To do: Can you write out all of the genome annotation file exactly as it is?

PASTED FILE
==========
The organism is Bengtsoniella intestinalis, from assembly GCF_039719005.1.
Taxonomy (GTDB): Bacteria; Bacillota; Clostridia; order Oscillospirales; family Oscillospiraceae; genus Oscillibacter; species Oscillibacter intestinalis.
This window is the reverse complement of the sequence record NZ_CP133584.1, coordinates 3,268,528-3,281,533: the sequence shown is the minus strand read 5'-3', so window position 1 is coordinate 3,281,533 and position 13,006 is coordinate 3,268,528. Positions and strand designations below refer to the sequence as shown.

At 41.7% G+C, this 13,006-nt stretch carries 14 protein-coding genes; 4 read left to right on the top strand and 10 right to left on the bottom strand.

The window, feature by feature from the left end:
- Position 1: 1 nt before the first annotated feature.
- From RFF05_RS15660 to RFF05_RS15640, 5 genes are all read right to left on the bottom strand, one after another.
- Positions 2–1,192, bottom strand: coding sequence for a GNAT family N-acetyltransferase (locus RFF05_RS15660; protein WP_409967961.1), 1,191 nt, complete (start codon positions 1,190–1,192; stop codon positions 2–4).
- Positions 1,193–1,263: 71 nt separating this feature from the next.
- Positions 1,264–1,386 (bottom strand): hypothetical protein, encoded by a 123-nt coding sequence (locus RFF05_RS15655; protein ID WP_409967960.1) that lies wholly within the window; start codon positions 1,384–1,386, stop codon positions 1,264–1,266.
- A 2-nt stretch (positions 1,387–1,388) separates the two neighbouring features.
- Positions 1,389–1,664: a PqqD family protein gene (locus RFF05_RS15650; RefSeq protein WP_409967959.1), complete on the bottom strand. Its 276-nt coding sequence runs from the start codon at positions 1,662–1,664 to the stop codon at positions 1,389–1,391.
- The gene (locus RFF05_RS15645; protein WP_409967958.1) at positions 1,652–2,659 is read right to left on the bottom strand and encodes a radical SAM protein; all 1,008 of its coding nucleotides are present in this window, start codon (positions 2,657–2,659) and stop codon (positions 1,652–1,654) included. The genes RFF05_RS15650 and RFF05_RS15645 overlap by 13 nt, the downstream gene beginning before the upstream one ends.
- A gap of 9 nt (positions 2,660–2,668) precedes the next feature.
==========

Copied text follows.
The organism is Bengtsoniella intestinalis, from assembly GCF_039719005.1.
Taxonomy (GTDB): Bacteria; Bacillota; Clostridia; order Oscillospirales; family Oscillospiraceae; genus Oscillibacter; species Oscillibacter intestinalis.
This window is the reverse complement of the sequence record NZ_CP133584.1, coordinates 3,268,528-3,281,533: the sequence shown is the minus strand read 5'-3', so window position 1 is coordinate 3,281,533 and position 13,006 is coordinate 3,268,528. Positions and strand designations below refer to the sequence as shown.

At 41.7% G+C, this 13,006-nt stretch carries 14 protein-coding genes; 4 read left to right on the top strand and 10 right to left on the bottom strand.

The window, feature by feature from the left end:
- Position 1: 1 nt before the first annotated feature.
- From RFF05_RS15660 to RFF05_RS15640, 5 genes are all read right to left on the bottom strand, one after another.
- Positions 2–1,192, bottom strand: coding sequence for a GNAT family N-acetyltransferase (locus RFF05_RS15660; protein WP_409967961.1), 1,191 nt, complete (start codon positions 1,190–1,192; stop codon positions 2–4).
- Positions 1,193–1,263: 71 nt separating this feature from the next.
- Positions 1,264–1,386 (bottom strand): hypothetical protein, encoded by a 123-nt coding sequence (locus RFF05_RS15655; protein ID WP_409967960.1) that lies wholly within the window; start codon positions 1,384–1,386, stop codon positions 1,264–1,266.
- A 2-nt stretch (positions 1,387–1,388) separates the two neighbouring features.
- Positions 1,389–1,664: a PqqD family protein gene (locus RFF05_RS15650; RefSeq protein WP_409967959.1), complete on the bottom strand. Its 276-nt coding sequence runs from the start codon at positions 1,662–1,664 to the stop codon at positions 1,389–1,391.
- The gene (locus RFF05_RS15645; protein WP_409967958.1) at positions 1,652–2,659 is read right to left on the bottom strand and encodes a radical SAM protein; all 1,008 of its coding nucleotides are present in this window, start codon (positions 2,657–2,659) and stop codon (positions 1,652–1,654) included. The genes RFF05_RS15650 and RFF05_RS15645 overlap by 13 nt, the downstream gene beginning before the upstream one ends.
- A gap of 9 nt (positions 2,660–2,668) precedes the next feature.